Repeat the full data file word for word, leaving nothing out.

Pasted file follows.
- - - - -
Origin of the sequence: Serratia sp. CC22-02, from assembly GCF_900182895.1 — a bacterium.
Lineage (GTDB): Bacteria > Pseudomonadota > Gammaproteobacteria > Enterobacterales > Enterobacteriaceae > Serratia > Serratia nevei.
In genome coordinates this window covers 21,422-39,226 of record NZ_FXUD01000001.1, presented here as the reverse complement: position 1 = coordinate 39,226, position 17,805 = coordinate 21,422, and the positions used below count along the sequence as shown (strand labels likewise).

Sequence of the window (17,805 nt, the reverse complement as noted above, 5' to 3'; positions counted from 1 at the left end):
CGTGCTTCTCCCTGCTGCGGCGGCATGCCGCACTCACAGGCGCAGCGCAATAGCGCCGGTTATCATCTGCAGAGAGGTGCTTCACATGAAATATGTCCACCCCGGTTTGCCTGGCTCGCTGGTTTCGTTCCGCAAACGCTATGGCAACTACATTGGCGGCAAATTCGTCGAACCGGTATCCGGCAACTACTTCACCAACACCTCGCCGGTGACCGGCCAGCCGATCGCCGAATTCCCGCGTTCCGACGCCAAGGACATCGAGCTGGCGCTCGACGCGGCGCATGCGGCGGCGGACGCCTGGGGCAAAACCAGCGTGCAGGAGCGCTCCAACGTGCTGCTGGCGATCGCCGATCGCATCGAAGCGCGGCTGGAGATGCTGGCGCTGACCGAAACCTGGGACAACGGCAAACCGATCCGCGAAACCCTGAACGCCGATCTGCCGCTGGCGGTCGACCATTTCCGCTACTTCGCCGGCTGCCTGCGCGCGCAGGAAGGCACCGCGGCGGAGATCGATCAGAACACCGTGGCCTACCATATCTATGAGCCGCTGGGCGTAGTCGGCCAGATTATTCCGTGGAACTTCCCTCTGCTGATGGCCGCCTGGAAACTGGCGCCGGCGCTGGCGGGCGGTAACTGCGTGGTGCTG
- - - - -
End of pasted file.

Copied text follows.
Origin of the sequence: Serratia sp. CC22-02, from assembly GCF_900182895.1 — a bacterium.
Lineage (GTDB): Bacteria > Pseudomonadota > Gammaproteobacteria > Enterobacterales > Enterobacteriaceae > Serratia > Serratia nevei.
In genome coordinates this window covers 21,422-39,226 of record NZ_FXUD01000001.1, presented here as the reverse complement: position 1 = coordinate 39,226, position 17,805 = coordinate 21,422, and the positions used below count along the sequence as shown (strand labels likewise).

Sequence of the window (17,805 nt, the reverse complement as noted above, 5' to 3'; positions counted from 1 at the left end):
CGTGCTTCTCCCTGCTGCGGCGGCATGCCGCACTCACAGGCGCAGCGCAATAGCGCCGGTTATCATCTGCAGAGAGGTGCTTCACATGAAATATGTCCACCCCGGTTTGCCTGGCTCGCTGGTTTCGTTCCGCAAACGCTATGGCAACTACATTGGCGGCAAATTCGTCGAACCGGTATCCGGCAACTACTTCACCAACACCTCGCCGGTGACCGGCCAGCCGATCGCCGAATTCCCGCGTTCCGACGCCAAGGACATCGAGCTGGCGCTCGACGCGGCGCATGCGGCGGCGGACGCCTGGGGCAAAACCAGCGTGCAGGAGCGCTCCAACGTGCTGCTGGCGATCGCCGATCGCATCGAAGCGCGGCTGGAGATGCTGGCGCTGACCGAAACCTGGGACAACGGCAAACCGATCCGCGAAACCCTGAACGCCGATCTGCCGCTGGCGGTCGACCATTTCCGCTACTTCGCCGGCTGCCTGCGCGCGCAGGAAGGCACCGCGGCGGAGATCGATCAGAACACCGTGGCCTACCATATCTATGAGCCGCTGGGCGTAGTCGGCCAGATTATTCCGTGGAACTTCCCTCTGCTGATGGCCGCCTGGAAACTGGCGCCGGCGCTGGCGGGCGGTAACTGCGTGGTGCTG